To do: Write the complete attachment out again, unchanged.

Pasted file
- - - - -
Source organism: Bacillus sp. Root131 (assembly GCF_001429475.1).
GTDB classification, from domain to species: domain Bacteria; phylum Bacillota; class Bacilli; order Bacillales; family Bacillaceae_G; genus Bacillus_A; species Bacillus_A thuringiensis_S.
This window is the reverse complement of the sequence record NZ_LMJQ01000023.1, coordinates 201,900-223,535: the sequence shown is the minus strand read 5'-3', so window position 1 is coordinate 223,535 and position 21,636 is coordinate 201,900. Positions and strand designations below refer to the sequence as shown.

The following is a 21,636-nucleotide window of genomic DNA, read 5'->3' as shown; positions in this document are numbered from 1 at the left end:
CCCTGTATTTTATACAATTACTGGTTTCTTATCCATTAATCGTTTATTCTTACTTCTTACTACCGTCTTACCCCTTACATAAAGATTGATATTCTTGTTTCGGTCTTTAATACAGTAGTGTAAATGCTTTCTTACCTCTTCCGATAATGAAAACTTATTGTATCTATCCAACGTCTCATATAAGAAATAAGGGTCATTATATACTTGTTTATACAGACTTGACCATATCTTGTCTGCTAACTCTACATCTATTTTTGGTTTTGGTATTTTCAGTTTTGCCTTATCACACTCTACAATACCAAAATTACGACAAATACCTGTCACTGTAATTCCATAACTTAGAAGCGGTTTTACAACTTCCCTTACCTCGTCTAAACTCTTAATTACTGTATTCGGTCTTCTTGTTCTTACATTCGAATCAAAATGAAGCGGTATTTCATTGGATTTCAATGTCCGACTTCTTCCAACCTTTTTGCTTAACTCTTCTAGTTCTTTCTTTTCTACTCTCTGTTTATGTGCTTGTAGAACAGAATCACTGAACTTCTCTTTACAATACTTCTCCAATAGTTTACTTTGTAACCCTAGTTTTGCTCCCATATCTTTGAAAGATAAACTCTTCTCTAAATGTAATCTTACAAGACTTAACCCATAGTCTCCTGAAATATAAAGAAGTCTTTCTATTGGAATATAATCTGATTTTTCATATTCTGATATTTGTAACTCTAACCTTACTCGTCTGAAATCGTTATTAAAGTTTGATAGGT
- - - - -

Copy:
Source organism: Bacillus sp. Root131 (assembly GCF_001429475.1).
GTDB classification, from domain to species: domain Bacteria; phylum Bacillota; class Bacilli; order Bacillales; family Bacillaceae_G; genus Bacillus_A; species Bacillus_A thuringiensis_S.
This window is the reverse complement of the sequence record NZ_LMJQ01000023.1, coordinates 201,900-223,535: the sequence shown is the minus strand read 5'-3', so window position 1 is coordinate 223,535 and position 21,636 is coordinate 201,900. Positions and strand designations below refer to the sequence as shown.

The following is a 21,636-nucleotide window of genomic DNA, read 5'->3' as shown; positions in this document are numbered from 1 at the left end:
CCCTGTATTTTATACAATTACTGGTTTCTTATCCATTAATCGTTTATTCTTACTTCTTACTACCGTCTTACCCCTTACATAAAGATTGATATTCTTGTTTCGGTCTTTAATACAGTAGTGTAAATGCTTTCTTACCTCTTCCGATAATGAAAACTTATTGTATCTATCCAACGTCTCATATAAGAAATAAGGGTCATTATATACTTGTTTATACAGACTTGACCATATCTTGTCTGCTAACTCTACATCTATTTTTGGTTTTGGTATTTTCAGTTTTGCCTTATCACACTCTACAATACCAAAATTACGACAAATACCTGTCACTGTAATTCCATAACTTAGAAGCGGTTTTACAACTTCCCTTACCTCGTCTAAACTCTTAATTACTGTATTCGGTCTTCTTGTTCTTACATTCGAATCAAAATGAAGCGGTATTTCATTGGATTTCAATGTCCGACTTCTTCCAACCTTTTTGCTTAACTCTTCTAGTTCTTTCTTTTCTACTCTCTGTTTATGTGCTTGTAGAACAGAATCACTGAACTTCTCTTTACAATACTTCTCCAATAGTTTACTTTGTAACCCTAGTTTTGCTCCCATATCTTTGAAAGATAAACTCTTCTCTAAATGTAATCTTACAAGACTTAACCCATAGTCTCCTGAAATATAAAGAAGTCTTTCTATTGGAATATAATCTGATTTTTCATATTCTGATATTTGTAACTCTAACCTTACTCGTCTGAAATCGTTATTAAAGTTTGATAGGT